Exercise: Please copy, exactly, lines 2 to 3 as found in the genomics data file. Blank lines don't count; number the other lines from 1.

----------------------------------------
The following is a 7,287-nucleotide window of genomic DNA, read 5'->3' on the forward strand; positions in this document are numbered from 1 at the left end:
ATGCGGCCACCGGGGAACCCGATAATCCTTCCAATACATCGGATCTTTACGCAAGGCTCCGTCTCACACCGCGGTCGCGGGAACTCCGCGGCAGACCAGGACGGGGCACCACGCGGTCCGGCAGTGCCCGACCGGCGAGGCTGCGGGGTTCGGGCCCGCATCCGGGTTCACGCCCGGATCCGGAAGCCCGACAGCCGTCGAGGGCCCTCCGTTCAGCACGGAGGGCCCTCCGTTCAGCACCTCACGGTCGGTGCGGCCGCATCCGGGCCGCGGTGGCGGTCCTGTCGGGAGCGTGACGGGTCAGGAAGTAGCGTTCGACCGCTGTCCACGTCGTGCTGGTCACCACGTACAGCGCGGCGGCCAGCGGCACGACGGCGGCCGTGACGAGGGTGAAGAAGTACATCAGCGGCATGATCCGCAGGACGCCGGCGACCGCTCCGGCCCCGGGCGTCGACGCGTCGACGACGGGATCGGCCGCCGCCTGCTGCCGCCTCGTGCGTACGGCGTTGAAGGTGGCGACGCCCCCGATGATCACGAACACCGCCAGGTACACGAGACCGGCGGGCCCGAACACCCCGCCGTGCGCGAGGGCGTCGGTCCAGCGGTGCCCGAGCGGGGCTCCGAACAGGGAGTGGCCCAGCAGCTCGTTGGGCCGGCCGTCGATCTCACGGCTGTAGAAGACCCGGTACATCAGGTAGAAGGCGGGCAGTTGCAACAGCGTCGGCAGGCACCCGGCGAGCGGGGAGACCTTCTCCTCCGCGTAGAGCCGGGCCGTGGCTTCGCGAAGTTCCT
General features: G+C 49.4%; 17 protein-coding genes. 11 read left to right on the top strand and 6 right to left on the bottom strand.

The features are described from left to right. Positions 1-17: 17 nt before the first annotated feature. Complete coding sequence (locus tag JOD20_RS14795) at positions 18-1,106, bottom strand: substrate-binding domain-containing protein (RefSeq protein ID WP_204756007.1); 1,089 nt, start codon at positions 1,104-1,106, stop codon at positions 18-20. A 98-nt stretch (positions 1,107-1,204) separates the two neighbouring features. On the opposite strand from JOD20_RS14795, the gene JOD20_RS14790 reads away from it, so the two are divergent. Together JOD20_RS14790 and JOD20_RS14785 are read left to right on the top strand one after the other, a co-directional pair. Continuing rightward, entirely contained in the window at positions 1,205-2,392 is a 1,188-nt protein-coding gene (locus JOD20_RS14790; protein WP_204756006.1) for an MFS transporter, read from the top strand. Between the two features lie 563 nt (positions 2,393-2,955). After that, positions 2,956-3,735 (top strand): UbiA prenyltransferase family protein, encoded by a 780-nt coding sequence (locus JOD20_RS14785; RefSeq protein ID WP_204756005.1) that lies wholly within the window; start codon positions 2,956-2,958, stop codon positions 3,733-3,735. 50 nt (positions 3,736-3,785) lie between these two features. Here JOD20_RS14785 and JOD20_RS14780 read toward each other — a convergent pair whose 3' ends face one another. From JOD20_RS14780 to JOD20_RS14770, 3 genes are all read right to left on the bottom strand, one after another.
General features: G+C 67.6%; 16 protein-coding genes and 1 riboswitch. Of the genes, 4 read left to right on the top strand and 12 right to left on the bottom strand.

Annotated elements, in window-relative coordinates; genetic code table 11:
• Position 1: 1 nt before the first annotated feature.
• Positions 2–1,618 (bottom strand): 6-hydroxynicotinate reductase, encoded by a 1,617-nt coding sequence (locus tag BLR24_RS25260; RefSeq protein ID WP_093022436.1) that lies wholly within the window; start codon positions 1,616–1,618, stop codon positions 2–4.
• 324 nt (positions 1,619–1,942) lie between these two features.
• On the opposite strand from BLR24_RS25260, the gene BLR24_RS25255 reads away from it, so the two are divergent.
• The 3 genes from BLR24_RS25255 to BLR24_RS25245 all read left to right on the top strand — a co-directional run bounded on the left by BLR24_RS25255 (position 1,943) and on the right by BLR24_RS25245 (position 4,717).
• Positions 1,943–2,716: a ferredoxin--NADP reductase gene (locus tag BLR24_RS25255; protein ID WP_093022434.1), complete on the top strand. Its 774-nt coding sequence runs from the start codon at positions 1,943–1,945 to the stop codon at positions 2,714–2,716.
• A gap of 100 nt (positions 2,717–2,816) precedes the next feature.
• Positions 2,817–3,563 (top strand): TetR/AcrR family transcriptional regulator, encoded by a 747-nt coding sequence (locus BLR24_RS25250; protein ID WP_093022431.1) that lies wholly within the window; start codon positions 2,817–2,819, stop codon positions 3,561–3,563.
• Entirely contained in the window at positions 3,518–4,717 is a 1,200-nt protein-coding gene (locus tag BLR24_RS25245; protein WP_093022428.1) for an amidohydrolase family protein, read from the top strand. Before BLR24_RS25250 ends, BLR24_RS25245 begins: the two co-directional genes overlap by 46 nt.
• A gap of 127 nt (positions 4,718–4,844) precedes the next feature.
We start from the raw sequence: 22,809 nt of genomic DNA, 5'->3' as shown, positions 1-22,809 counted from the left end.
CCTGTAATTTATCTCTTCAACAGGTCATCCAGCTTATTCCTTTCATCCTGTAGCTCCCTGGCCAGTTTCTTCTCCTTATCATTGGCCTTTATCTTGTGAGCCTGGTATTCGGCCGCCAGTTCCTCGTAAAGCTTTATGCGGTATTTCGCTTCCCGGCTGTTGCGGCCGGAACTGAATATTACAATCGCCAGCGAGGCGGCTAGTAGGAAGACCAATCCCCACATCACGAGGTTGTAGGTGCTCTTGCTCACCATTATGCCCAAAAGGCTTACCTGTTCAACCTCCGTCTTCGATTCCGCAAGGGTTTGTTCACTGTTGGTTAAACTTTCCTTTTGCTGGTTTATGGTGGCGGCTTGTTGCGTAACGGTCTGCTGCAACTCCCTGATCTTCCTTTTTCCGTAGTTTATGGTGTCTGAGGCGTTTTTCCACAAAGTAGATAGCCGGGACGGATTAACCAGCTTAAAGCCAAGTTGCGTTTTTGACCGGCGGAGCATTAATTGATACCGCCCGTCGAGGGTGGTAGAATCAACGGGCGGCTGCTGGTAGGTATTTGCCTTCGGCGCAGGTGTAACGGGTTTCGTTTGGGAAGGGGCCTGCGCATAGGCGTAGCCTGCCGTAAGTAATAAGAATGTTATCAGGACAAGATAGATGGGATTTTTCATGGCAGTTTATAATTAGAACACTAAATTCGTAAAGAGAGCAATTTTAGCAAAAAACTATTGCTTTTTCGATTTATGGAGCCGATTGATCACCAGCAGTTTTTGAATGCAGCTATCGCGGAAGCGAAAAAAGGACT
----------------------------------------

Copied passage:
ATGCGGCCACCGGGGAACCCGATAATCCTTCCAATACATCGGATCTTTACGCAAGGCTCCGTCTCACACCGCGGTCGCGGGAACTCCGCGGCAGACCAGGACGGGGCACCACGCGGTCCGGCAGTGCCCGACCGGCGAGGCTGCGGGGTTCGGGCCCGCATCCGGGTTCACGCCCGGATCCGGAAGCCCGACAGCCGTCGAGGGCCCTCCGTTCAGCACGGAGGGCCCTCCGTTCAGCACCTCACGGTCGGTGCGGCCGCATCCGGGCCGCGGTGGCGGTCCTGTCGGGAGCGTGACGGGTCAGGAAGTAGCGTTCGACCGCTGTCCACGTCGTGCTGGTCACCACGTACAGCGCGGCGGCCAGCGGCACGACGGCGGCCGTGACGAGGGTGAAGAAGTACATCAGCGGCATGATCCGCAGGACGCCGGCGACCGCTCCGGCCCCGGGCGTCGACGCGTCGACGACGGGATCGGCCGCCGCCTGCTGCCGCCTCGTGCGTACGGCGTTGAAGGTGGCGACGCCCCCGATGATCACGAACACCGCCAGGTACACGAGACCGGCGGGCCCGAACACCCCGCCGTGCGCGAGGGCGTCGGTCCAGCGGTGCCCGAGCGGGGCTCCGAACAGGGAGTGGCCCAGCAGCTCGTTGGGCCGGCCGTCGATCTCACGGCTGTAGAAGACCCGGTACATCAGGTAGAAGGCGGGCAGTTGCAACAGCGTCGGCAGGCACCCGGCGAGCGGGGAGACCTTCTCCTCCGCGTAGAGCCGGGCCGTGGCTTCGCGAAGTTCCT
General features: G+C 49.4%; 17 protein-coding genes. 11 read left to right on the top strand and 6 right to left on the bottom strand.